The Korea Herald


[Herald Interview] Director Hirokazu Koreeda hopes to work again with Korean actors

By Kim Da-sol

Published : Feb. 6, 2024 - 13:47

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Japanese filmmaker Hirokazu Koreeda (Media Castle) Japanese filmmaker Hirokazu Koreeda (Media Castle)

Japanese filmmaker Hirokazu Koreeda said he wishes to collaborate with Korean actors again, mentioning the names of new rising stars here during an interview with Korean media in Seoul on Monday.

Koreeda, 61, was in Seoul over the weekend to meet with the local audience and talk about his latest film “Monster.” “Monster,” which opened in November, attracted 500,000 moviegoers here, the second-highest number for a Japanese non-animated film after 20002's “Even If This Love Disappears from the World Tonight.”

He briefly mentioned that he did not have the time to come here when the movie was released, because he was working on a drama series scheduled to open later this year.

“Although the project (planning to do with Korean actors) is sealed for now, I am always looking for a chance to reunite with Song Kang-ho and Bae Doo-na. I also think Kim Da-mi and Han Ye-ri are very attractive, hoping to work with them in the future,” Koreeda told reporters Monday.

Song and Bae, who starred in Koreeda’s first Korean movie “Broker” (2022), were some of the few people whom he met during the short trip to Seoul this time, Koreeda said.

“Monster” (Media Castle) “Monster” (Media Castle)

In “Monster,” based on a screenplay by Yuji Sakamoto, Koreeda looks deep into the life of minorities, such as a single mother, bullying victims, social misfits and LGBTQ people. Koreeda said the way he puts such a message in his film is based on his belief as a moviemaker.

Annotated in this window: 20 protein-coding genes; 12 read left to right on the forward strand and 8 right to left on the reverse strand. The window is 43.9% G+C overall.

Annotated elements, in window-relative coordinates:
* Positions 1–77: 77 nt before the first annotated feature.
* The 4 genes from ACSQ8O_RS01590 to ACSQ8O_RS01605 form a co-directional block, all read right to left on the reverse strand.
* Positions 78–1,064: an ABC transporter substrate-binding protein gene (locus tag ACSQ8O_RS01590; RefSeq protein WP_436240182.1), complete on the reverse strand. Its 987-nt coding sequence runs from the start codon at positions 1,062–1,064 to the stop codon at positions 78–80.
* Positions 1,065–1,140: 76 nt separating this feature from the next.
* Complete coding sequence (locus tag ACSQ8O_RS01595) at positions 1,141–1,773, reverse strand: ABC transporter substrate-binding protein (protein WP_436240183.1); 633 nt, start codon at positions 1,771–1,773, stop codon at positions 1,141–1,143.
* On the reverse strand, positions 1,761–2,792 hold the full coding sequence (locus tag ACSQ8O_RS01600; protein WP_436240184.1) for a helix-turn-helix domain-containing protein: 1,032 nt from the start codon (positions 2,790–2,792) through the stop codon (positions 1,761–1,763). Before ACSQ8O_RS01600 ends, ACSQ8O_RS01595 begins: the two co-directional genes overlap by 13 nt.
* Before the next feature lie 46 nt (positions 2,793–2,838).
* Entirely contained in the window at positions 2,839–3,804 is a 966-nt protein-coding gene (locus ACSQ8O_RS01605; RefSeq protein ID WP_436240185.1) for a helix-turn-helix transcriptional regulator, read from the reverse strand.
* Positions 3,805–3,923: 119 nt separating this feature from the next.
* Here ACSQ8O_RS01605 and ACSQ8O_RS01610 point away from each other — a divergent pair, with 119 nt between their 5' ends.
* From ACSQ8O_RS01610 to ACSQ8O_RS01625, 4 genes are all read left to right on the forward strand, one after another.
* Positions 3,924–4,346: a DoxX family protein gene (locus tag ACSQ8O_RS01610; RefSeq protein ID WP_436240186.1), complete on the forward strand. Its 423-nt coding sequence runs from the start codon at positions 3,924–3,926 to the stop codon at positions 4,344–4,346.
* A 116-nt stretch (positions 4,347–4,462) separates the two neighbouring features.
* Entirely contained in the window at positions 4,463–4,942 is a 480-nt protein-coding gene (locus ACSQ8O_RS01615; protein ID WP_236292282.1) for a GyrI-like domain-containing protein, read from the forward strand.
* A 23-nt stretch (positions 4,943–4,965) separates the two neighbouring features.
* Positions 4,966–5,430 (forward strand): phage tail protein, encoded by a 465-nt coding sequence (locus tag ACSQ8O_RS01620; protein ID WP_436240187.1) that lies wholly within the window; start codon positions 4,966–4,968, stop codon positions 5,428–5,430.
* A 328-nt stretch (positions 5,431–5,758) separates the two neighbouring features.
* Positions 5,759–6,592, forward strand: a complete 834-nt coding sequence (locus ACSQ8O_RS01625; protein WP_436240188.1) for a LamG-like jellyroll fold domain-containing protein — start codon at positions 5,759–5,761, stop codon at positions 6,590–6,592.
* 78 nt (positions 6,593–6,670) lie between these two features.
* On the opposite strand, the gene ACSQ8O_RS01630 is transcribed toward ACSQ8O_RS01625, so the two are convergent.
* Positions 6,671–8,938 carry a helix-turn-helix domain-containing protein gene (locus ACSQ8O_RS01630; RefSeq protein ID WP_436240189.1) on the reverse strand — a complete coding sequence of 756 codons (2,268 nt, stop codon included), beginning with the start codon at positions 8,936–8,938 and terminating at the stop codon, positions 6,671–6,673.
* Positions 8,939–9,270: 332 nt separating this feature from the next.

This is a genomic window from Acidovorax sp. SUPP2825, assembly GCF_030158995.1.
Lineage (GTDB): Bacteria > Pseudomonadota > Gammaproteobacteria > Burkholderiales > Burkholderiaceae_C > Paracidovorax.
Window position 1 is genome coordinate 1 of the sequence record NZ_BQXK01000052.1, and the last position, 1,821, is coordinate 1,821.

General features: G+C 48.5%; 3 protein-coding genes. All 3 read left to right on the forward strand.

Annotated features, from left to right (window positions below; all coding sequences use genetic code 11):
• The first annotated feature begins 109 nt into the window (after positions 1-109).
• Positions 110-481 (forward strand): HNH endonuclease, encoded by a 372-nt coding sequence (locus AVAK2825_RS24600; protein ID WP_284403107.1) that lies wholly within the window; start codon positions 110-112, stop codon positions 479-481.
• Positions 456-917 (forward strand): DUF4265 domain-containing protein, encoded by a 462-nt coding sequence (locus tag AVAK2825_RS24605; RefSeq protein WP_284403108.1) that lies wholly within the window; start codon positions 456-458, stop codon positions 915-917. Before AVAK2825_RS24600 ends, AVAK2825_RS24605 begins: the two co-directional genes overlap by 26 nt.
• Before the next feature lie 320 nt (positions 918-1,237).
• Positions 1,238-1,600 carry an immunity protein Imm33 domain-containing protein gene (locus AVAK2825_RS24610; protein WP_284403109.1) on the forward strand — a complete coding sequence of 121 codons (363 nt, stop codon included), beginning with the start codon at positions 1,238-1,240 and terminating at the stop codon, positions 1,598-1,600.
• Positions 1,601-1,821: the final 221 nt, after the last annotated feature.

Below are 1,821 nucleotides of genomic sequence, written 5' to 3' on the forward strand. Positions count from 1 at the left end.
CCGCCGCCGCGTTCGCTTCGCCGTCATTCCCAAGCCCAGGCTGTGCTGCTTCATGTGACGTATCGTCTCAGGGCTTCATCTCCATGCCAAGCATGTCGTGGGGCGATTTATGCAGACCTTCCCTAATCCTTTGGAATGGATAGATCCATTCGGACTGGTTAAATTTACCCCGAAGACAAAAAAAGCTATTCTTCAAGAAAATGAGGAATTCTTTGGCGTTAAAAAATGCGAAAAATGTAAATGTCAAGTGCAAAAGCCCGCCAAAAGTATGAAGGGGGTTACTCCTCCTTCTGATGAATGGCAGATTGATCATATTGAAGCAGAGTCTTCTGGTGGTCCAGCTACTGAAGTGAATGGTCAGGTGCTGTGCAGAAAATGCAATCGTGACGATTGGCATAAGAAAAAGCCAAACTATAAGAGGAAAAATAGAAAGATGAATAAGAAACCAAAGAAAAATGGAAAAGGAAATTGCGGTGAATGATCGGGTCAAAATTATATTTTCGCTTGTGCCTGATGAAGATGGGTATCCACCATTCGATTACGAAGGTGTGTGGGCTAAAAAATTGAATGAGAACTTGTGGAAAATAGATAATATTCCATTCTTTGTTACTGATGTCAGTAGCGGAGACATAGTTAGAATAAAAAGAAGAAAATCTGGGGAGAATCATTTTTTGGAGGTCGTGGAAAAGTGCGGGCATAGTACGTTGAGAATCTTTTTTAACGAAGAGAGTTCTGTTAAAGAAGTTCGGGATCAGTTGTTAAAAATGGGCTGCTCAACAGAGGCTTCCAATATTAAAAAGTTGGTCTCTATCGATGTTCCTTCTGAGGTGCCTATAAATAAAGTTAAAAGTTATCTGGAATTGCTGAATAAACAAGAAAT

“We live in a society where a definition of family falls under social norms. I wanted to direct a film that asks whether it is right or wrong to call a different format of family, a family. I wanted to shake up the existing notion of family through our film, and maybe have the film suggest that there is another choice (of what we call ‘family’),” Koreeda told reporters.

He specifically mentioned the unique culture and social conception in Japan.

“It could be similar in Korea, but in Japan, there is a high level of pressure that all should be the same and all should have similar values. If not, you’ll be excluded from the group. Such an idea exists in Japan, making minorities suffer, as well as making it hard for society to find a breakthrough," he said. "But I think Korea acknowledges those who seek new values and challenges.”

In that context, Koreeda said he loves the vibrant, young film scene in Korea and wants to work here more often.

During his extended stay in Korea shooting "Broker," he noticed that the movie industry in Korea was more organized and a lot younger and more attractive, Koreeda said. "I noticed that young staff work hard. I wish to see such change in Japan’s movie scene,” he said, adding that the exchange of the merits of each country's film scene is necessary and that he is willing to be part of such exchange.

“Monster” is showing in cinemas around the country.